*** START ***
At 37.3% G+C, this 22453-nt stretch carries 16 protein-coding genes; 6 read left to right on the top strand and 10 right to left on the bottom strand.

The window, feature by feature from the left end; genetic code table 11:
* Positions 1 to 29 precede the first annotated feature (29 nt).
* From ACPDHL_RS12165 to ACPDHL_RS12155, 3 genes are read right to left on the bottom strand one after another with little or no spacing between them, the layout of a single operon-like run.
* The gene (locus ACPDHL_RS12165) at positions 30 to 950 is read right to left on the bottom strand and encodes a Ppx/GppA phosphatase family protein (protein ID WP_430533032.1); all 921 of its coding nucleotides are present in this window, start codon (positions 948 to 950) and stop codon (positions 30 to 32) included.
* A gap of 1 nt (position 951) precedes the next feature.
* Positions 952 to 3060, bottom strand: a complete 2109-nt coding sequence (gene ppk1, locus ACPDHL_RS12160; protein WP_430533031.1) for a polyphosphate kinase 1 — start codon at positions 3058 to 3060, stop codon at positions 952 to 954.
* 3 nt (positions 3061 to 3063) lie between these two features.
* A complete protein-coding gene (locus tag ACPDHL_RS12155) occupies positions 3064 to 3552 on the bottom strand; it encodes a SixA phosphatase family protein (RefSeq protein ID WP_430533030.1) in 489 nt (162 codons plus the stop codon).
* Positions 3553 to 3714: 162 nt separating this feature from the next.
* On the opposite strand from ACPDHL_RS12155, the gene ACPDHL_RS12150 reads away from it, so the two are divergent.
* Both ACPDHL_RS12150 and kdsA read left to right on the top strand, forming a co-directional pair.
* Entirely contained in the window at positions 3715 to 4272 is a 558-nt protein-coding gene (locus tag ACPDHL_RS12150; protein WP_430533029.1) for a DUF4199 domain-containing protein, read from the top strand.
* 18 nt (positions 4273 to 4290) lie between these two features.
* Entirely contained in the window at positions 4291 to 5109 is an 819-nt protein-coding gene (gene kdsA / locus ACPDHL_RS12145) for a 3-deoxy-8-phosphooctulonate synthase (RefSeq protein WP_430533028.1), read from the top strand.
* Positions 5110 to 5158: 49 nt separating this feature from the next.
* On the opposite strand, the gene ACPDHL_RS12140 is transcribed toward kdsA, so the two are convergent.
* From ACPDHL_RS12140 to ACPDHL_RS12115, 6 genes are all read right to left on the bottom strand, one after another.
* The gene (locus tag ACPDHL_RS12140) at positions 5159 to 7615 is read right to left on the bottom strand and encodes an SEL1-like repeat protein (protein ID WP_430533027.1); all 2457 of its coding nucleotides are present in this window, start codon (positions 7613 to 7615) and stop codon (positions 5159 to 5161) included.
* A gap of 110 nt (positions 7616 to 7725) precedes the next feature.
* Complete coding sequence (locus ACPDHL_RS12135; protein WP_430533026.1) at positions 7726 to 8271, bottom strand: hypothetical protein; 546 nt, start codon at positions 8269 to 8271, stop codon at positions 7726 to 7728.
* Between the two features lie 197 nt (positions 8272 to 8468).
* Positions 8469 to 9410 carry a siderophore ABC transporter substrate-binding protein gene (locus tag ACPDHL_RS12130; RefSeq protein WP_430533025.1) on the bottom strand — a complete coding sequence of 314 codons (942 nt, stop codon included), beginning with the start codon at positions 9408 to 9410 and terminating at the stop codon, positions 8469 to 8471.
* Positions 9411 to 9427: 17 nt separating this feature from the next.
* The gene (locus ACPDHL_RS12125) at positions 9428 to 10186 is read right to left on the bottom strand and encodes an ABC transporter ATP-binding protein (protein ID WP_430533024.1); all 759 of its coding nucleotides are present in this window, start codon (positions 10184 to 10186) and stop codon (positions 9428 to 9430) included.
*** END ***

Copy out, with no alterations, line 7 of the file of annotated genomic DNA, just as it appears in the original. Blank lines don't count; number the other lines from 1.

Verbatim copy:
* Positions 952 to 3060, bottom strand: a complete 2109-nt coding sequence (gene ppk1, locus ACPDHL_RS12160; protein WP_430533031.1) for a polyphosphate kinase 1 — start codon at positions 3058 to 3060, stop codon at positions 952 to 954.